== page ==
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73 of 75 people found the following review helpful By J. Silver on May 7, 2006
Format: VHS Tape
I'm very pleased to see a flurry of 'new'/er reviews of this film. I only hope the DVD gods take notice!!

10 out of 10 people found the following comment useful :-

WHY is this film NOT on DVD!!!???, 16 May 2005

9/10

Author: jim6263 from So.California, USA

I'll not recount the story, as others have. The lack of response and proper public recognition for this film my be due to Elaine May's very dry wit and wry sense of humor, which, I think, simply sailed over the heads of many viewers. And it's truly most unfortunate, as this is a VERY funny film (for those who are perceptive and appreciate the subtler and darker shades of humor and life)! To the dude who rated it a "1" (on IMDb): "A New Leaf" was nominated for 2 Golden Globes (Comedy -- Best Picture and Best Actress) and for the WGA's (the industry's official Writer's Guild -- i.e., her peers, other screenwriters) writing award for best comedy (from another medium) that year. No offense, but I value my own (and their) sensibilities a bit more than yours! And it's impeccably acted, as others have mentioned, filled with flawless comedic timing and wry, wry wit. Simply wonderful.
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49 of 49 people found the following review helpful By J. Figler on May 19, 2003
Format: VHS Tape
That Elaine May has directed herself in a film only once bids fair to become one of the mythic disappointments of film history, like the hostile neglect visited upon so much of Orson Welles' work, like the fact that "Night of the Hunter" was Charles Laughton's only film as a director, like Oliver Stone having access to film-making equipment.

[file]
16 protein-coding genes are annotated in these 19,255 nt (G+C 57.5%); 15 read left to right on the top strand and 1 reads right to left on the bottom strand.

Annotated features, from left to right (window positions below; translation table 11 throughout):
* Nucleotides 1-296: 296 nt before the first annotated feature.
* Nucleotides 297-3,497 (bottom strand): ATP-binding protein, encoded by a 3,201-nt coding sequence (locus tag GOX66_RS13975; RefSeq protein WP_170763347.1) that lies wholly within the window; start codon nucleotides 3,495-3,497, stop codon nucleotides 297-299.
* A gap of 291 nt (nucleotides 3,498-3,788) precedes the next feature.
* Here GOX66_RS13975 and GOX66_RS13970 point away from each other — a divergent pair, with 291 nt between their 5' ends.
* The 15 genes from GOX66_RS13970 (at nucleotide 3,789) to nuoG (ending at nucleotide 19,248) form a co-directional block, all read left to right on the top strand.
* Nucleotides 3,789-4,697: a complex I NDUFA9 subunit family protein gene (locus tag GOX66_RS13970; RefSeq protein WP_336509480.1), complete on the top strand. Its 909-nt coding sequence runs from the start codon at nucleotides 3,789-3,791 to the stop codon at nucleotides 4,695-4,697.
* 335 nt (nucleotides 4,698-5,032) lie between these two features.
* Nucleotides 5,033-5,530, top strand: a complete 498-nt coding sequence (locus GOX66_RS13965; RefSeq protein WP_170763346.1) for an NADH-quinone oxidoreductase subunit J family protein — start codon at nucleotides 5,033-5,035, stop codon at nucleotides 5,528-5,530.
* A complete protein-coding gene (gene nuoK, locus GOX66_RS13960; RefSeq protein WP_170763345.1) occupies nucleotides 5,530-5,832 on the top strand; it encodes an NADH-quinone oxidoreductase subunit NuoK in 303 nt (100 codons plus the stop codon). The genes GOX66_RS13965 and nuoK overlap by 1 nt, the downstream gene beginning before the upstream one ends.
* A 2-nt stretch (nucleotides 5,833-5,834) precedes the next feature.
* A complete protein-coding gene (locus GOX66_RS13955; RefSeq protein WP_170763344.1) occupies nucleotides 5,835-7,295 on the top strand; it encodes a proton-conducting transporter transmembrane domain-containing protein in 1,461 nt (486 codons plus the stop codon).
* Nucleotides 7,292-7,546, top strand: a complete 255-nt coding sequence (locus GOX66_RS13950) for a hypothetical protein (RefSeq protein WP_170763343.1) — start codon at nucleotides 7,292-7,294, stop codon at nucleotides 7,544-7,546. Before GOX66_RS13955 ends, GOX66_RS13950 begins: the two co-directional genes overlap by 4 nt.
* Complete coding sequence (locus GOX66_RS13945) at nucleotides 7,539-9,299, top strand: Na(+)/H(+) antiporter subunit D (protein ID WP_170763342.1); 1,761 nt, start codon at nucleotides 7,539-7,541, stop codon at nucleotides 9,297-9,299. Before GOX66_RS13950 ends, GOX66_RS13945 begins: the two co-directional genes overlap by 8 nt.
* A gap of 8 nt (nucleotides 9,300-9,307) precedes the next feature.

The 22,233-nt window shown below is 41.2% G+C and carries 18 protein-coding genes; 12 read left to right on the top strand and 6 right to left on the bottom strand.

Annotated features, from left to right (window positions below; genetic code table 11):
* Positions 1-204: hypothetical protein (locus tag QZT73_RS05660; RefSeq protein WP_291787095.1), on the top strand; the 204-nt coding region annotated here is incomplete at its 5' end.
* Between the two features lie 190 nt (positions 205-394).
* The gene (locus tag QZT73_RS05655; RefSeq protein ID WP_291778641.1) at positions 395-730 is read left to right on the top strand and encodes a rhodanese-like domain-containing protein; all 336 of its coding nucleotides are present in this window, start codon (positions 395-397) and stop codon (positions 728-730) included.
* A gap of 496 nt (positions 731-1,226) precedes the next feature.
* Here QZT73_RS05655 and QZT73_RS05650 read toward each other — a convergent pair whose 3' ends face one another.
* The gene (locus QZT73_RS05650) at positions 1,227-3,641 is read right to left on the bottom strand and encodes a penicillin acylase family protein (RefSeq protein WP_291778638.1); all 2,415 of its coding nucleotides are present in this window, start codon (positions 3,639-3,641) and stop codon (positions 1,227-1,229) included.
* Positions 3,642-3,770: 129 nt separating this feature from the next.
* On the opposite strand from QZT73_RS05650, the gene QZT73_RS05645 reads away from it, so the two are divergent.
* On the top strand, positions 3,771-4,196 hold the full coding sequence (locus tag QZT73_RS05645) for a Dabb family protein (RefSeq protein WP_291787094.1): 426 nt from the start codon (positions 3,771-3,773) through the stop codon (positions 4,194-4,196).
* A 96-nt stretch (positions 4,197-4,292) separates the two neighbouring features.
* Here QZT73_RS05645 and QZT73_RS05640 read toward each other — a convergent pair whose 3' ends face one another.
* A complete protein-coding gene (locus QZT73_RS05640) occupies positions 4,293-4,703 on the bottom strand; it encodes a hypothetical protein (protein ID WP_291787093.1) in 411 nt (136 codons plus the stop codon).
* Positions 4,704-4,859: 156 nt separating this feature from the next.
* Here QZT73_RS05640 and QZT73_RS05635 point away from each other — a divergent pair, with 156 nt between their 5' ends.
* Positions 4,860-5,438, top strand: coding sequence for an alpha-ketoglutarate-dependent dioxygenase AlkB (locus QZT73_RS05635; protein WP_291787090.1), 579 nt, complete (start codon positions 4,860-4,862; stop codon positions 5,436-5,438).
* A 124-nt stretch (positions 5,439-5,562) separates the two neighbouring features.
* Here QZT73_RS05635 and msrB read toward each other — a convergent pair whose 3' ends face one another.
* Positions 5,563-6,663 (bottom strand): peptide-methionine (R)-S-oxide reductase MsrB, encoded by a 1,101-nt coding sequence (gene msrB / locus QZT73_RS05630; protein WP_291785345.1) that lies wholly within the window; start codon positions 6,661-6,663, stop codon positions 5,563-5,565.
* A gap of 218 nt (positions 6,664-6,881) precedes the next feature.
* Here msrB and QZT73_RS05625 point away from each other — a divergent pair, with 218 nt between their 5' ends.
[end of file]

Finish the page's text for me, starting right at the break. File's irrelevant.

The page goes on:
The version here is not the film that May made. She attempted to no avail to have her name removed from it when the studio hijacked her 3-hour edit and decided that the cut we now have is the one that's good for us. Heresy though it may be to say so, if this version is butchery, the original must have been...the best movie ever made.

Henry Graham (Walter Matthau) is a suddenly penniless bon vivant who realizes he can perpetuate his extravagant lifestyle only by marrying, then killing, a rich woman. He sets his sights on Henrietta Lowell (Elaine May), a shy, painfully awkward, stupendously naive heiress and botanist who appears never to have enjoyed the romantic attentions of a man. This seeming pushover will prove to be, in a manner of speaking, an immovable object.

Henrietta Lowell is a comic character with no awareness that she is a comic character. From the moment she first appears onscreen (at which point Henry makes brilliantly cynical use of her klutziness to demonstrate what a terribly gallant fellow he is, instantly cementing poor Henrietta's devotion) until the final frames, she thinks she's living in a love story, a fairy tale, not a black comedy. Her innocence, which seems so to endanger her, will actually be her salvation. And Henry's too.

May's remarkably well-polished script builds from the ground up a world, its denizens, and the humor inherent in both.
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40 of 40 people found the following review helpful By A Customer on December 27, 2003
Format: VHS Tape Verified Purchase
This movie is so clever and funny, that it is easy to miss the love story at its heart. It is one of my all-time favorite films and I've been evangelizing it for years.
I'm only adding this review to encourage lobbying to bring this film out on DVD and restore it to May's original cut.
So if each person who reads this will get the movie and show it to 10 friends, and so on, and we get a huge deman for the full three our releas on DVD, we might create movie history.
It is a crime that this movie has been so badly neglected since if was first released.